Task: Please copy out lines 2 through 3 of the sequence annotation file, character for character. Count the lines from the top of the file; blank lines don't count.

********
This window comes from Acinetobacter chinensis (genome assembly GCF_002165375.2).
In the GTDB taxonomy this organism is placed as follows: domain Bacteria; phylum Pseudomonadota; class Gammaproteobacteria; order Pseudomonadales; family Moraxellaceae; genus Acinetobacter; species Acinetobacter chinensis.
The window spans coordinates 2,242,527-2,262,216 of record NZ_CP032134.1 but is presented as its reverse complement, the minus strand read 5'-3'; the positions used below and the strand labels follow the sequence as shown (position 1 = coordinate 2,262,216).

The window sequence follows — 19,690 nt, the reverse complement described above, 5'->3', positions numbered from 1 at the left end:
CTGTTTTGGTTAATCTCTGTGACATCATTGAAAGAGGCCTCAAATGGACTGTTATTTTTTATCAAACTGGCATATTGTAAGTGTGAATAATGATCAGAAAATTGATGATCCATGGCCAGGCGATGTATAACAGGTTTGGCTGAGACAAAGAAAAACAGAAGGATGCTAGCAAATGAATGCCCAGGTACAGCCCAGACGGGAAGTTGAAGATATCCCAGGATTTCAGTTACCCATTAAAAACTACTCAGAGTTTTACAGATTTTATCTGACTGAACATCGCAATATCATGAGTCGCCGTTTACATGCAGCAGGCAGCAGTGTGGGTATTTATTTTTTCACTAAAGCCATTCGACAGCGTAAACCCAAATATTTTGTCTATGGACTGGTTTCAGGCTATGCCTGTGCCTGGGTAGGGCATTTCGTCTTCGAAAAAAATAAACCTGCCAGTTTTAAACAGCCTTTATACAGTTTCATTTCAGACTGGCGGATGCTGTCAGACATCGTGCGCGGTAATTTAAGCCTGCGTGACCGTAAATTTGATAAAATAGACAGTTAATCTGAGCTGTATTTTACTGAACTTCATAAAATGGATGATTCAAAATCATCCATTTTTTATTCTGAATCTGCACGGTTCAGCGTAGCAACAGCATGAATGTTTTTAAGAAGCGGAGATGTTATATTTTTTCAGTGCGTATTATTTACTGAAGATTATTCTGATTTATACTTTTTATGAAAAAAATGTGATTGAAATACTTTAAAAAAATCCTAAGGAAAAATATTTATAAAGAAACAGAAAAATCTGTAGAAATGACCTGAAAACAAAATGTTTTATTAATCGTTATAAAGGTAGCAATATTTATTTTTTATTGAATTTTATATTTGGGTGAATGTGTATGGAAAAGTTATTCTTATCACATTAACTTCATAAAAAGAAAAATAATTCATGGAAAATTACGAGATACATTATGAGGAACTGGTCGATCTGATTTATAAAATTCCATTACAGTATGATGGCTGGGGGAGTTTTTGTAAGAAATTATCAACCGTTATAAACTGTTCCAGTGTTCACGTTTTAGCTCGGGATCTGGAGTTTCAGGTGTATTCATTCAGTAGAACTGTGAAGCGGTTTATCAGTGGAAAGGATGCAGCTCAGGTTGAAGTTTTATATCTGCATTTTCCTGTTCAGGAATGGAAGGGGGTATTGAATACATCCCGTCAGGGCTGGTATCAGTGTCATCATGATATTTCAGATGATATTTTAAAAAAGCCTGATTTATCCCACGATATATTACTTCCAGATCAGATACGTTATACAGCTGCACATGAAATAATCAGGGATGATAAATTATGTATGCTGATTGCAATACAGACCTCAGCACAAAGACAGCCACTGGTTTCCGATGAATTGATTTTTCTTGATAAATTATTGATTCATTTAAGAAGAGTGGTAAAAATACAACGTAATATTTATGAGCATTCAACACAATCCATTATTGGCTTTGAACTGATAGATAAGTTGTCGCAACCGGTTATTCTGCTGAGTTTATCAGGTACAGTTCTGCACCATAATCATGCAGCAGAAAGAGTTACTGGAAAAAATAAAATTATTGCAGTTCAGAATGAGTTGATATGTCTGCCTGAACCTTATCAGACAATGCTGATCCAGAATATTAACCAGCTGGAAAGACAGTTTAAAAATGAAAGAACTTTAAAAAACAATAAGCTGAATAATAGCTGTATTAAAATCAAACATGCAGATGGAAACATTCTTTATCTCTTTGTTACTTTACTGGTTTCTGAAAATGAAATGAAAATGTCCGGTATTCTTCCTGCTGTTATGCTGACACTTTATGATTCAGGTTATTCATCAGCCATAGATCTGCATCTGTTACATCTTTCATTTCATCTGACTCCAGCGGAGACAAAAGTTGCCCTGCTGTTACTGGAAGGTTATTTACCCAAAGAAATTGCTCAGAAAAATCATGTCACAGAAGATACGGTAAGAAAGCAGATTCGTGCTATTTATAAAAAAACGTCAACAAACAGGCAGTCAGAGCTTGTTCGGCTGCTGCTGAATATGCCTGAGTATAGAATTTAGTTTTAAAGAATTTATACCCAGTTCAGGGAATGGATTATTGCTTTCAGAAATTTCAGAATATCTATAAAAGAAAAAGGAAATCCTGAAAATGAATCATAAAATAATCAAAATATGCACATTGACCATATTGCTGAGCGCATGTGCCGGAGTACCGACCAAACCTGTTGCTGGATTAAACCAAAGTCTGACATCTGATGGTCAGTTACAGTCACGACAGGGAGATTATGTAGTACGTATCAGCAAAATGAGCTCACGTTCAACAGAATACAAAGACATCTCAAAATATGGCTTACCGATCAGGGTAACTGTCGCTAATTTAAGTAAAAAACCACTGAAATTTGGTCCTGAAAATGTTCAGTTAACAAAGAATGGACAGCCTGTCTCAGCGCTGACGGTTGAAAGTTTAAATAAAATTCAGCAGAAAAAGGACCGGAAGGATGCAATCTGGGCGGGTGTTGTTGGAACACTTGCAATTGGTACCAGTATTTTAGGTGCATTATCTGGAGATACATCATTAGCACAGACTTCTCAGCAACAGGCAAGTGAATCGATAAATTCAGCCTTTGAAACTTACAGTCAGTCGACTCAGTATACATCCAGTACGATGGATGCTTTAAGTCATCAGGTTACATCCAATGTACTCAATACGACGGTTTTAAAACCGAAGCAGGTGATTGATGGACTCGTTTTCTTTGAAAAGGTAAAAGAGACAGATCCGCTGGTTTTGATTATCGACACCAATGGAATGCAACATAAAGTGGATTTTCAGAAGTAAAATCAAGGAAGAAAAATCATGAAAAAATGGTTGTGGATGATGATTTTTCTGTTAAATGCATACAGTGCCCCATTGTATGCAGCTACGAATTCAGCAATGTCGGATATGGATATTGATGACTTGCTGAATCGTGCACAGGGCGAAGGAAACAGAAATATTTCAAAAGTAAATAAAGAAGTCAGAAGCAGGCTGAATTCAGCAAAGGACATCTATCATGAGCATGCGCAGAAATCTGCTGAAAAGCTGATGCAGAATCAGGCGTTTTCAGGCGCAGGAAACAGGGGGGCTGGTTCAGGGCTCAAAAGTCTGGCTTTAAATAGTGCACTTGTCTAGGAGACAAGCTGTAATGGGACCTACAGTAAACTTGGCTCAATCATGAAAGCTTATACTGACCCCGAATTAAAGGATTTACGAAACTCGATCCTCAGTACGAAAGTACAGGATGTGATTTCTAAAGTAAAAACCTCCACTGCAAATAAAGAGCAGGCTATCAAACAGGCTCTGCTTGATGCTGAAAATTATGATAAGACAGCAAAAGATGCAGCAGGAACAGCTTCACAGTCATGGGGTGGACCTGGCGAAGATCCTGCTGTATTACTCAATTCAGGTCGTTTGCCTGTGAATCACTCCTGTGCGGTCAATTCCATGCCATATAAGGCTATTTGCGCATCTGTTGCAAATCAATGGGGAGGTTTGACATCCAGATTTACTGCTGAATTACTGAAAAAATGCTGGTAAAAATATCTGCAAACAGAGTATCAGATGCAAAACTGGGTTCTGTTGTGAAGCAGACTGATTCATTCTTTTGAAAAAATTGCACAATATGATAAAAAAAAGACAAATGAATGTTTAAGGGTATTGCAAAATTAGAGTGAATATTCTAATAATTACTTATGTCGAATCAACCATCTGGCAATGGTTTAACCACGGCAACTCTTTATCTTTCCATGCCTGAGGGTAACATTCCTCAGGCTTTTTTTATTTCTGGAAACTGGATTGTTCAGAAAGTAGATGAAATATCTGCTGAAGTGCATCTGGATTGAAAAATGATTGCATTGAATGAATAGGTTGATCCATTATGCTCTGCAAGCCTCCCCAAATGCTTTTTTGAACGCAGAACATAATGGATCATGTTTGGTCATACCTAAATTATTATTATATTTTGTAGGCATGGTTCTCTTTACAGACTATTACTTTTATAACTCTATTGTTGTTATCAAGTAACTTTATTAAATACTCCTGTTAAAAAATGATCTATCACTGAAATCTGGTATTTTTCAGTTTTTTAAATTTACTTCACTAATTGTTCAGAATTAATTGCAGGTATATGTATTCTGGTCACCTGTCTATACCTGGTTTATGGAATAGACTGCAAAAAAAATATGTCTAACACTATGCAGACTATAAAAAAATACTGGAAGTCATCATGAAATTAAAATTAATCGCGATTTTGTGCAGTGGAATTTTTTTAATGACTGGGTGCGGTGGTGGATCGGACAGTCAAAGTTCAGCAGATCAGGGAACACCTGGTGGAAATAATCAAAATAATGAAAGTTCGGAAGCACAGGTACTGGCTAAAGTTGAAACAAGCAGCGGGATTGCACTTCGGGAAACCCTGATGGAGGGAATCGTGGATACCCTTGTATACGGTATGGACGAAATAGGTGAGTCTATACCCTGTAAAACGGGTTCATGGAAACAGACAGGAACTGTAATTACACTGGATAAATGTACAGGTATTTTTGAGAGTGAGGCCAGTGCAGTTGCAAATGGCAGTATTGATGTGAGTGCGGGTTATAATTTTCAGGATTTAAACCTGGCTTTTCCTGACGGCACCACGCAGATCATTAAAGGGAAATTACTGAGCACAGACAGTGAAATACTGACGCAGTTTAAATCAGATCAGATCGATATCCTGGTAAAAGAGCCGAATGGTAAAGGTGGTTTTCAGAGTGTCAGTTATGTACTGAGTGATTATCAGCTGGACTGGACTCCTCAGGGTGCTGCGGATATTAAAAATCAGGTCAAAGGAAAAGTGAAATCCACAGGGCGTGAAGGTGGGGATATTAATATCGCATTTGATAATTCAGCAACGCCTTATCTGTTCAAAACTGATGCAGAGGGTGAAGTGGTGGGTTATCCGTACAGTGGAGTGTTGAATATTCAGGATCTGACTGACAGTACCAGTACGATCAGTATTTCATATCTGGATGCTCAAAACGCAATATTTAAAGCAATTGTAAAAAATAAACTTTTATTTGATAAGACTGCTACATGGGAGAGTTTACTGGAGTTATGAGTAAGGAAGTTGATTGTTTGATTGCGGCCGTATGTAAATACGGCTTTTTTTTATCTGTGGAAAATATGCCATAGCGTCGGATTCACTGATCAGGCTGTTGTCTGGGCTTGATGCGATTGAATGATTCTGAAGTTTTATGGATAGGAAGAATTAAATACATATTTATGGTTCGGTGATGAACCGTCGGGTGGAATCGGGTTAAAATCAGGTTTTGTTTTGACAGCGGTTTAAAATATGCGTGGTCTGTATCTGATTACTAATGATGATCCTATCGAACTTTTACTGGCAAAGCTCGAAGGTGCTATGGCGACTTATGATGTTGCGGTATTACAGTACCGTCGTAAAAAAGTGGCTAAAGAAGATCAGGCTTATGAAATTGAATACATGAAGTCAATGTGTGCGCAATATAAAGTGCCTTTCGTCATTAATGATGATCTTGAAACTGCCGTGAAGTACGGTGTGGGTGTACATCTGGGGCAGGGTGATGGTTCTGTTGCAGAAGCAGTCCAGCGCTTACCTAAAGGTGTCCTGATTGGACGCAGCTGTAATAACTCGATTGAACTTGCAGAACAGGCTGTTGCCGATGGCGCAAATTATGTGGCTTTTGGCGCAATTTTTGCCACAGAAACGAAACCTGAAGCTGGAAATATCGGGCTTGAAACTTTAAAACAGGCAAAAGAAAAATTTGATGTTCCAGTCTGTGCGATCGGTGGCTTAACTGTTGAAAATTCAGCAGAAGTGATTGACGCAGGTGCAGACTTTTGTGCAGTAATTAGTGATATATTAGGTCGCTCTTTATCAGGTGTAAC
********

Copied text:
In the GTDB taxonomy this organism is placed as follows: domain Bacteria; phylum Pseudomonadota; class Gammaproteobacteria; order Pseudomonadales; family Moraxellaceae; genus Acinetobacter; species Acinetobacter chinensis.
The window spans coordinates 2,242,527-2,262,216 of record NZ_CP032134.1 but is presented as its reverse complement, the minus strand read 5'-3'; the positions used below and the strand labels follow the sequence as shown (position 1 = coordinate 2,262,216).